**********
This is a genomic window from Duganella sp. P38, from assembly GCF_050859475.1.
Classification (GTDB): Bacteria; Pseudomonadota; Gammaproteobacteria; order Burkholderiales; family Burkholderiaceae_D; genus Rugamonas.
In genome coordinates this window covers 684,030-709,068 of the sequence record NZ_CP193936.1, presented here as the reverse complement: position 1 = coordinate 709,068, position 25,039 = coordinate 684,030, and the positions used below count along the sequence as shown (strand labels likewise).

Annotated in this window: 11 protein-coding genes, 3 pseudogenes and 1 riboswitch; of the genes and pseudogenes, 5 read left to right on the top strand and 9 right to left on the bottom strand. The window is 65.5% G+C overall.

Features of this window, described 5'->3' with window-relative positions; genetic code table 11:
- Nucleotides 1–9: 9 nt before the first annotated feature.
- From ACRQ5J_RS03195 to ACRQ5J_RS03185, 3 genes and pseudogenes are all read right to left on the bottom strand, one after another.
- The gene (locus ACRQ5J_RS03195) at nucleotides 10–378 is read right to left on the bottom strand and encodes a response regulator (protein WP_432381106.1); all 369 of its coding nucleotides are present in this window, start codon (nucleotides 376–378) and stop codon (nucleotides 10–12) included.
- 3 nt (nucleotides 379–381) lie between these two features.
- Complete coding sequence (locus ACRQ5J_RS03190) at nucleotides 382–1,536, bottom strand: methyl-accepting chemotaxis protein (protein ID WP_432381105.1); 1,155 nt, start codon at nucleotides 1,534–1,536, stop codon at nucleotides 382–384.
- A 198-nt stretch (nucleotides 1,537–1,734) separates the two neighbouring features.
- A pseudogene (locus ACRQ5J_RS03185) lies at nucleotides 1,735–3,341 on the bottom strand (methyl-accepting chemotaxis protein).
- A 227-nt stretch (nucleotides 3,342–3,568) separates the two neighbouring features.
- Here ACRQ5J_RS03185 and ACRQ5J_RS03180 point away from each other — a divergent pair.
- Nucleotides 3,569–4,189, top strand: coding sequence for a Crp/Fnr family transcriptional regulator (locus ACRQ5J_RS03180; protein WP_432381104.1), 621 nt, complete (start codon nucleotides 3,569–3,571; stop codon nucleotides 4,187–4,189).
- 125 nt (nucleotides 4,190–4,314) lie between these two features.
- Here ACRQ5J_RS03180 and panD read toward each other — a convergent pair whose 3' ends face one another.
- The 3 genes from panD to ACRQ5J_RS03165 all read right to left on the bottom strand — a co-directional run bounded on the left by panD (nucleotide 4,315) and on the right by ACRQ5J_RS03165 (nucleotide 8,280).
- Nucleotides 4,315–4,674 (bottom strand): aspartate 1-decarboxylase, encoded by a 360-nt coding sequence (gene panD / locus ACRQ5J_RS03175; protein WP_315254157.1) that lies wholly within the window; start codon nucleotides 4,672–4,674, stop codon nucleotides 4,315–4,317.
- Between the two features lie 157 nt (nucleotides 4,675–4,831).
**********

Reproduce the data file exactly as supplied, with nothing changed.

This is a genomic window from Duganella sp. P38, from assembly GCF_050859475.1.
Classification (GTDB): Bacteria; Pseudomonadota; Gammaproteobacteria; order Burkholderiales; family Burkholderiaceae_D; genus Rugamonas.
In genome coordinates this window covers 684,030-709,068 of the sequence record NZ_CP193936.1, presented here as the reverse complement: position 1 = coordinate 709,068, position 25,039 = coordinate 684,030, and the positions used below count along the sequence as shown (strand labels likewise).

Annotated in this window: 11 protein-coding genes, 3 pseudogenes and 1 riboswitch; of the genes and pseudogenes, 5 read left to right on the top strand and 9 right to left on the bottom strand. The window is 65.5% G+C overall.

Features of this window, described 5'->3' with window-relative positions; genetic code table 11:
- Nucleotides 1–9: 9 nt before the first annotated feature.
- From ACRQ5J_RS03195 to ACRQ5J_RS03185, 3 genes and pseudogenes are all read right to left on the bottom strand, one after another.
- The gene (locus ACRQ5J_RS03195) at nucleotides 10–378 is read right to left on the bottom strand and encodes a response regulator (protein WP_432381106.1); all 369 of its coding nucleotides are present in this window, start codon (nucleotides 376–378) and stop codon (nucleotides 10–12) included.
- 3 nt (nucleotides 379–381) lie between these two features.
- Complete coding sequence (locus ACRQ5J_RS03190) at nucleotides 382–1,536, bottom strand: methyl-accepting chemotaxis protein (protein ID WP_432381105.1); 1,155 nt, start codon at nucleotides 1,534–1,536, stop codon at nucleotides 382–384.
- A 198-nt stretch (nucleotides 1,537–1,734) separates the two neighbouring features.
- A pseudogene (locus ACRQ5J_RS03185) lies at nucleotides 1,735–3,341 on the bottom strand (methyl-accepting chemotaxis protein).
- A 227-nt stretch (nucleotides 3,342–3,568) separates the two neighbouring features.
- Here ACRQ5J_RS03185 and ACRQ5J_RS03180 point away from each other — a divergent pair.
- Nucleotides 3,569–4,189, top strand: coding sequence for a Crp/Fnr family transcriptional regulator (locus ACRQ5J_RS03180; protein WP_432381104.1), 621 nt, complete (start codon nucleotides 3,569–3,571; stop codon nucleotides 4,187–4,189).
- 125 nt (nucleotides 4,190–4,314) lie between these two features.
- Here ACRQ5J_RS03180 and panD read toward each other — a convergent pair whose 3' ends face one another.
- The 3 genes from panD to ACRQ5J_RS03165 all read right to left on the bottom strand — a co-directional run bounded on the left by panD (nucleotide 4,315) and on the right by ACRQ5J_RS03165 (nucleotide 8,280).
- Nucleotides 4,315–4,674 (bottom strand): aspartate 1-decarboxylase, encoded by a 360-nt coding sequence (gene panD / locus ACRQ5J_RS03175; protein WP_315254157.1) that lies wholly within the window; start codon nucleotides 4,672–4,674, stop codon nucleotides 4,315–4,317.
- Between the two features lie 157 nt (nucleotides 4,675–4,831).